For Matthew Weening, a sophomore from Calgary, the coaching has meant he has a valuable weekly checkup on how he is using his time and gets tips on avoiding distractions while working.

"I'd been diagnosed with (ADD) about two months before last Christmas because I had struggled with things," said Weening, who is majoring in communications and business. "It seemed no matter how hard I worked, I didn't get anything done."

Tests were the hardest. Weening found that sights and sounds that passed under other students' radar -- someone getting up to leave the room, someone softly tapping a pencil -- would constantly pull his attention away from the test.

The coaching program taught him to study in a place where he is completely alone even the library is too busy a spot for him to work -- and to do everything on his laptop computer, so all the material is one place. And Weening now is allowed to take his tests in an area separate from his classmates, cutting down on the attention-stealing distractions.

He said the program's support also is valuable because friends and acquaintances don't always understand that it's ADD, and not a lack of trying, that Weening struggles with.

"A lot of them I know think I'm a goof and don't take things seriously," he said.

West, who plans to teach math and science at the junior high level, said just having someone to regularly hold her accountable for keeping to her schedule has helped. Her coach is Calvin senior Kara Slagter. "I wrote out my schedule for the week and on my own time I went through and tried to figure out how much free time I have. I discovered I have about 40 hours a week. That just kind of put things in perspective, (showing) just how much time I've wasted in the past."

In another session, Slagter helped West organize her philosophy paper, showing her how to shape the information she had gathered into a coherent thesis.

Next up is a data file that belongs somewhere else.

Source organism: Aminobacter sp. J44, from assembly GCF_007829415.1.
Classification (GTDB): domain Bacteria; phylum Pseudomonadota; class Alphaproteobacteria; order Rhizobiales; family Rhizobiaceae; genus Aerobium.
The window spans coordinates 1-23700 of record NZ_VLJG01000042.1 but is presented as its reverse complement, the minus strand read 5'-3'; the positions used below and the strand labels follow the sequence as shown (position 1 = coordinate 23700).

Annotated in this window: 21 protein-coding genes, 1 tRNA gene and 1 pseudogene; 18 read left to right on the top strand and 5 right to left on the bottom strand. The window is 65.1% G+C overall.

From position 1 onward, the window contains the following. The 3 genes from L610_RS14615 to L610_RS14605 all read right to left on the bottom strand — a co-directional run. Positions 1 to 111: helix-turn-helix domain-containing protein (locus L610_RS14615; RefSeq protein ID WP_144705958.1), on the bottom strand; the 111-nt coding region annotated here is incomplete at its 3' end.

West's situation is doubly difficult because she also has dyslexia, another learning disorder that in her case makes reading difficult and which causes her to transpose letters and numbers.

With the permission of West's professors, Margaret Vriend, Calvin's coordinator of services to students with disabilities, gives West's tests to her orally.

"She reads each question to me and will re-read it if I need it," West said. West states the answer and, in the case of multiple-choice exams, Vriend pencils in the answer of the correct letter, because West confuses lower-case "b" and "d." West, who learns best by hearing, also has most of her textbooks on tape.

"Part of the reason I came to Calvin is they had such a strong learning-disabled program," she said. West is looking forward to the -99 school year, when she said Zwart will organize a support group for students with ADD. She would like to make friends with others who have the disorder, and to share what she's learned from her experiences.

"This doesn't have to slow you down. You aren't a failure if you have ADD," she said. "It doesn't have to ruin your life or keep you from achieving the goals you set for yourself. Basically (I keep in mind) the Bible verse: 'I can do all things through Christ who gives me strength."'